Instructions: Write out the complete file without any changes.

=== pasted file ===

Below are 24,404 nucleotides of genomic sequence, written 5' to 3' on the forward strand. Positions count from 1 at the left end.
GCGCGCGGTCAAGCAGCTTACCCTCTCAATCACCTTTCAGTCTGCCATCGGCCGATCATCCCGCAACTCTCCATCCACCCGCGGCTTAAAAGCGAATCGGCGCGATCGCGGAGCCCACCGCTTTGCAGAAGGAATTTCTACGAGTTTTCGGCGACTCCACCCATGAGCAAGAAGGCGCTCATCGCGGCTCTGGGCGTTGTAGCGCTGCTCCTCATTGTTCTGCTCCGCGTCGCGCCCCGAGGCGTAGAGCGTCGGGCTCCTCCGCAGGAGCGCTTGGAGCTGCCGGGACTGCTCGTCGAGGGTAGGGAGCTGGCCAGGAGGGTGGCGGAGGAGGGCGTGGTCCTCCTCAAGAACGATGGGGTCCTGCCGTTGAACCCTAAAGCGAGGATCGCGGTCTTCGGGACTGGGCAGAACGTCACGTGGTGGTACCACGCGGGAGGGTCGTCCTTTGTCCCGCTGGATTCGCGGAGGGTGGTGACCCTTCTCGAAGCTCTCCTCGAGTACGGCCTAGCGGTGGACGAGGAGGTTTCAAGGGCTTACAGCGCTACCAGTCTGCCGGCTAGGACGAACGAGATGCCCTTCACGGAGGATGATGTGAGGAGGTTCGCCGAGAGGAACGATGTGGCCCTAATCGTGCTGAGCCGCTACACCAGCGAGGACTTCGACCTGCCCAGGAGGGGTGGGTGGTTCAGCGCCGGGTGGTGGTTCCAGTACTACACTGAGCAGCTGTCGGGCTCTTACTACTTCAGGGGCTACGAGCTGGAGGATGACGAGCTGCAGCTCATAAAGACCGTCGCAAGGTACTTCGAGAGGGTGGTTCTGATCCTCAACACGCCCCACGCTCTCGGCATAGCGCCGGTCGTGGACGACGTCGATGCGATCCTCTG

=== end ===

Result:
Below are 24,404 nucleotides of genomic sequence, written 5' to 3' on the forward strand. Positions count from 1 at the left end.
GCGCGCGGTCAAGCAGCTTACCCTCTCAATCACCTTTCAGTCTGCCATCGGCCGATCATCCCGCAACTCTCCATCCACCCGCGGCTTAAAAGCGAATCGGCGCGATCGCGGAGCCCACCGCTTTGCAGAAGGAATTTCTACGAGTTTTCGGCGACTCCACCCATGAGCAAGAAGGCGCTCATCGCGGCTCTGGGCGTTGTAGCGCTGCTCCTCATTGTTCTGCTCCGCGTCGCGCCCCGAGGCGTAGAGCGTCGGGCTCCTCCGCAGGAGCGCTTGGAGCTGCCGGGACTGCTCGTCGAGGGTAGGGAGCTGGCCAGGAGGGTGGCGGAGGAGGGCGTGGTCCTCCTCAAGAACGATGGGGTCCTGCCGTTGAACCCTAAAGCGAGGATCGCGGTCTTCGGGACTGGGCAGAACGTCACGTGGTGGTACCACGCGGGAGGGTCGTCCTTTGTCCCGCTGGATTCGCGGAGGGTGGTGACCCTTCTCGAAGCTCTCCTCGAGTACGGCCTAGCGGTGGACGAGGAGGTTTCAAGGGCTTACAGCGCTACCAGTCTGCCGGCTAGGACGAACGAGATGCCCTTCACGGAGGATGATGTGAGGAGGTTCGCCGAGAGGAACGATGTGGCCCTAATCGTGCTGAGCCGCTACACCAGCGAGGACTTCGACCTGCCCAGGAGGGGTGGGTGGTTCAGCGCCGGGTGGTGGTTCCAGTACTACACTGAGCAGCTGTCGGGCTCTTACTACTTCAGGGGCTACGAGCTGGAGGATGACGAGCTGCAGCTCATAAAGACCGTCGCAAGGTACTTCGAGAGGGTGGTTCTGATCCTCAACACGCCCCACGCTCTCGGCATAGCGCCGGTCGTGGACGACGTCGATGCGATCCTCTG